Bone Density

Publication Title: 
Antiviral Therapy

BACKGROUND: Lipoatrophy modestly improves when the thymidine analogue nucleoside reverse transcriptase inhibitor (tNRTI) is removed. In vitro, uridine (NucleomaxX(®); Pharma Nord, Vojens, Denmark) reversed tNRTI mitochondrial toxicity. METHODS: All patients had lipoatrophy on a tNRTI-containing regimen with HIV RNA<400 copies/ml. A randomized 48-week study switched patients from tNRTI to tenofovir (TDF) or added uridine (continuing tNRTI).

Author(s): 
McComsey, Grace A.
O'Riordan, MaryAnn
Choi, Julia
Libutti, Daniel
Rowe, David
Storer, Norma
Harrill, Danielle
Gerschenson, Mariana
Publication Title: 
Menopause (New York, N.Y.)

OBJECTIVE: Estrogen deficiency after menopause results in rapid bone loss, predisposing women to osteoporotic fractures. Genistein, a phytoestrogen present in high concentrations in soy, is an ingredient in dietary supplements aggressively marketed for bone health. However, in a recent long-duration clinical trial in postmenopausal women, the efficacy of soy extracts in reducing bone loss was disappointing.

Author(s): 
Turner, Russell T.
Iwaniec, Urszula T.
Andrade, Juan E.
Branscum, Adam J.
Neese, Steven L.
Olson, Dawn A.
Wagner, Lindsay
Wang, Victor C.
Schantz, Susan L.
Helferich, William G.
Publication Title: 
Journal of Cellular Physiology

Osteoporosis can result from intestinal inflammation, as is seen with inflammatory bowel disease. Probiotics, microorganisms that provide a health benefit to the host when ingested in adequate amounts, can have anti-inflammatory properties and are currently being examined to treat inflammatory bowel disease. Here, we examined if treating healthy male mice with Lactobacillus reuteri ATCC PTA 6475 (a candidate probiotic with anti-TNFα activity) could affect intestinal TNFα levels and enhance bone density. Adult male mice were given L. reuteri 6475 orally by gavage for 3×/week for 4 weeks.

Author(s): 
McCabe, Laura R.
Irwin, Regina
Schaefer, Laura
Britton, Robert A.
Publication Title: 
Molecular Endocrinology (Baltimore, Md.)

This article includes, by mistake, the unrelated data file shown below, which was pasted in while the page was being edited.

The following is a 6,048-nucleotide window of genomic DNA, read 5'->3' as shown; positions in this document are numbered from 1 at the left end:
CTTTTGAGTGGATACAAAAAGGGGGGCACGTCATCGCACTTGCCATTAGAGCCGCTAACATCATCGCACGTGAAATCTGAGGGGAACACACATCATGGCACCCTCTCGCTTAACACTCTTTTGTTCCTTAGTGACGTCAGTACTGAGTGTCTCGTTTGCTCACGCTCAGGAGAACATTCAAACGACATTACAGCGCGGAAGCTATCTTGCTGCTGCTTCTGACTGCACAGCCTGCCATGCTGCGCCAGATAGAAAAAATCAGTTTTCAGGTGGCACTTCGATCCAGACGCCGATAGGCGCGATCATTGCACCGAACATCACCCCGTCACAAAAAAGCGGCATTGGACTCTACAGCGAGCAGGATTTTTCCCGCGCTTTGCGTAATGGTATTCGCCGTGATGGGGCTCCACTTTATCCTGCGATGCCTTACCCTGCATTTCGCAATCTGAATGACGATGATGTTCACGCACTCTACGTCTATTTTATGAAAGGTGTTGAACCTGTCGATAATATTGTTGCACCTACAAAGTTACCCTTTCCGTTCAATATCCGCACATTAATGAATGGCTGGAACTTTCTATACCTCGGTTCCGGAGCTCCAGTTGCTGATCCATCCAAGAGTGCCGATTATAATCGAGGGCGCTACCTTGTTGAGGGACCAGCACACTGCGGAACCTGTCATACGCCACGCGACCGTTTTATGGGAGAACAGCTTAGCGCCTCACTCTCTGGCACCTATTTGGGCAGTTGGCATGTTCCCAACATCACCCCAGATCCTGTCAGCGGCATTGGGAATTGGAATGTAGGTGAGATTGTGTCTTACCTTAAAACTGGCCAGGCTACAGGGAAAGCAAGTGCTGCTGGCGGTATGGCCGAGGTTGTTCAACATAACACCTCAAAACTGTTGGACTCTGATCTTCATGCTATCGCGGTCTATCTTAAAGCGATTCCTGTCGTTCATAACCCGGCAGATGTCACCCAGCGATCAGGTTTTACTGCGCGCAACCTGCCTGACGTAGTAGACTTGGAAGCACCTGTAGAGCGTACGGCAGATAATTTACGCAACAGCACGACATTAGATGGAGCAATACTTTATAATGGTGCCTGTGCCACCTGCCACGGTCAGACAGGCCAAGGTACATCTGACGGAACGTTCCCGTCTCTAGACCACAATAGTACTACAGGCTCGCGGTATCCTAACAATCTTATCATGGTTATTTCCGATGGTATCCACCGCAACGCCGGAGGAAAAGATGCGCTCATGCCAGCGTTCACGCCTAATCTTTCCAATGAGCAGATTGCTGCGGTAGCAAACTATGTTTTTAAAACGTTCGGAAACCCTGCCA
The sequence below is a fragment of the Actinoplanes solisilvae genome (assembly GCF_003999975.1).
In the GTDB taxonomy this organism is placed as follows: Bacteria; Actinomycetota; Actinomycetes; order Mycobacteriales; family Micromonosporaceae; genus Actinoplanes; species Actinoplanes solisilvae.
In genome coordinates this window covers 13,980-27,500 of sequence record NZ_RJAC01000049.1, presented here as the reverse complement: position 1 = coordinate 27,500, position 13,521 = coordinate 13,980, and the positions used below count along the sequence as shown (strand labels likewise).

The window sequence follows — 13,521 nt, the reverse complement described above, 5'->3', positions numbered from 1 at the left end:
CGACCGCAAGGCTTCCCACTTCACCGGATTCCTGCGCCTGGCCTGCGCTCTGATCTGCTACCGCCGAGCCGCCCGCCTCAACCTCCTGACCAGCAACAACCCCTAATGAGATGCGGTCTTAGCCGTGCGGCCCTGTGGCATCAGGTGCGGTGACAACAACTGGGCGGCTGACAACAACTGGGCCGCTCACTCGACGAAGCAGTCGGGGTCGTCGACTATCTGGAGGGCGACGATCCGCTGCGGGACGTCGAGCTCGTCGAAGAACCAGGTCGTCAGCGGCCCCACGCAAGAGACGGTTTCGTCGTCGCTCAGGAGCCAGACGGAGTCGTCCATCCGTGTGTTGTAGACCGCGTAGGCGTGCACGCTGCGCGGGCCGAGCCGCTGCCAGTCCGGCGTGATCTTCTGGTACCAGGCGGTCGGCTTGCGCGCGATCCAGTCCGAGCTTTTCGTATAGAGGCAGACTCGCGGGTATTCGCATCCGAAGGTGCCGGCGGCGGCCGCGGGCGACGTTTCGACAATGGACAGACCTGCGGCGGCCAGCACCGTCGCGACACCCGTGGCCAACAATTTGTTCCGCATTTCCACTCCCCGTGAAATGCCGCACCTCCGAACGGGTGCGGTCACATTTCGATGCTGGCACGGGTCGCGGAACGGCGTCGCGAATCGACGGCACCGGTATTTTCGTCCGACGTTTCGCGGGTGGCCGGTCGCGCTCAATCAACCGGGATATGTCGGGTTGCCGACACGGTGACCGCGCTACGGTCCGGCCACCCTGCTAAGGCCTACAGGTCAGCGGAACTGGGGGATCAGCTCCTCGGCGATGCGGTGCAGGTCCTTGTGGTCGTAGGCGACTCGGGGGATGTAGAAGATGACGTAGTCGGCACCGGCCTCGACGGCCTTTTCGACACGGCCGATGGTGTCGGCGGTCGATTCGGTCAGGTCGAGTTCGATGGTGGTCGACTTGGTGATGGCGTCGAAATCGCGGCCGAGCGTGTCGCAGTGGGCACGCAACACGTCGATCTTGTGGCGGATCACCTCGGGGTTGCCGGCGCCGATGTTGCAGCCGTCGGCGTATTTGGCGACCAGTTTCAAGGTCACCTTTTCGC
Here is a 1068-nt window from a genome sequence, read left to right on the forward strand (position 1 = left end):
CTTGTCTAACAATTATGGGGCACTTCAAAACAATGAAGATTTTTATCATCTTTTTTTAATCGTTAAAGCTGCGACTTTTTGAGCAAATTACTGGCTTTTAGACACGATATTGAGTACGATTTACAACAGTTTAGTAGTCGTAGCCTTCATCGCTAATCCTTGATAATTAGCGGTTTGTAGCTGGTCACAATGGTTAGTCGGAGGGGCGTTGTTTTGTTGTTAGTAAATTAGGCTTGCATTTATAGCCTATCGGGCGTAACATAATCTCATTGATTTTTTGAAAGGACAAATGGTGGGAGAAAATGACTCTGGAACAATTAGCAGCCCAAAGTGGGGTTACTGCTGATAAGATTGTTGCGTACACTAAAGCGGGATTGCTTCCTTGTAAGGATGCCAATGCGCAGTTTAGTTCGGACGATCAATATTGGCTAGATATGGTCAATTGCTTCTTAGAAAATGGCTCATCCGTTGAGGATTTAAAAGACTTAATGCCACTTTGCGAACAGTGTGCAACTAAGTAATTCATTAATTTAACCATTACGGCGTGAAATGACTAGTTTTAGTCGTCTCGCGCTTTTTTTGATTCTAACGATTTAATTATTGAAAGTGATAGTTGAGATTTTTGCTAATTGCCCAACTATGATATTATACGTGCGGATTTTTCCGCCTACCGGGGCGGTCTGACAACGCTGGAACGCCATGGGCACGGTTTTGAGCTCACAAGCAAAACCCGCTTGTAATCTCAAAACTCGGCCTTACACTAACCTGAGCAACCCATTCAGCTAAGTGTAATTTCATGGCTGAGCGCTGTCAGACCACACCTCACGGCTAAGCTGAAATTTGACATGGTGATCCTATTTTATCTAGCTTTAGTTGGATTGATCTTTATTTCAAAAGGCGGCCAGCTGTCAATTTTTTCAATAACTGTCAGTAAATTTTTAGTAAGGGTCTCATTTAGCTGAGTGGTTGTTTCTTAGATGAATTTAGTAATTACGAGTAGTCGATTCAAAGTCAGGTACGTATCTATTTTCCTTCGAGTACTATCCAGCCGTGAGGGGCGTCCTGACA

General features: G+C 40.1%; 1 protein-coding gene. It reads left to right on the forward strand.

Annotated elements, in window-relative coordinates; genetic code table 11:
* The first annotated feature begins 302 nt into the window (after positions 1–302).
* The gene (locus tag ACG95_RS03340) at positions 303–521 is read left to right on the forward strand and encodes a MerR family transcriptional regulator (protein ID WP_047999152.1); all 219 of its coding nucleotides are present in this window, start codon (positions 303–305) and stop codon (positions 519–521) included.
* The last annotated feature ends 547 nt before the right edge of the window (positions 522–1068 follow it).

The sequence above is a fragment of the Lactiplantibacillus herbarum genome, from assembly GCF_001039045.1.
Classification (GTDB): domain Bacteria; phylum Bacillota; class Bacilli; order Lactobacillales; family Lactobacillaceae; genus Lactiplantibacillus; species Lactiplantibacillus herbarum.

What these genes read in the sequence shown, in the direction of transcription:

Extensive evidence has suggested that at least some of the effects of estrogens on bone are mediated via extranuclear estrogen receptor α signaling. However, definitive proof for this contention and the extent to which such effects may contribute to the overall protective effects of estrogens on bone maintenance have remained elusive. Here, we investigated the ability of a 17β-estradiol (E2) dendrimer conjugate (EDC), incapable of stimulating nuclear-initiated actions of estrogen receptor α, to prevent the effects of ovariectomy (OVX) on the murine skeleton.

Author(s): 
Bartell, Shoshana M.
Han, Li
Kim, Ha-neui
Kim, Sung Hoon
Katzenellenbogen, John A.
Katzenellenbogen, Benita S.
Chambliss, Ken L.
Shaul, Philip W.
Roberson, Paula K.
Weinstein, Robert S.
Jilka, Robert L.
Almeida, Maria
Manolagas, Stavros C.
Publication Title: 
PloS One

Interest in dried plum has increased over the past decade due to its promise in restoring bone and preventing bone loss in animal models of osteoporosis. This study compared the effects of dried plum on bone to other dried fruits and further explored the potential mechanisms of action through which dried plum may exert its osteoprotective effects. Adult osteopenic ovariectomized (OVX) C57BL/6 mice were fed either a control diet or a diet supplemented with 25% (w/w) dried plum, apple, apricot, grape or mango for 8 weeks.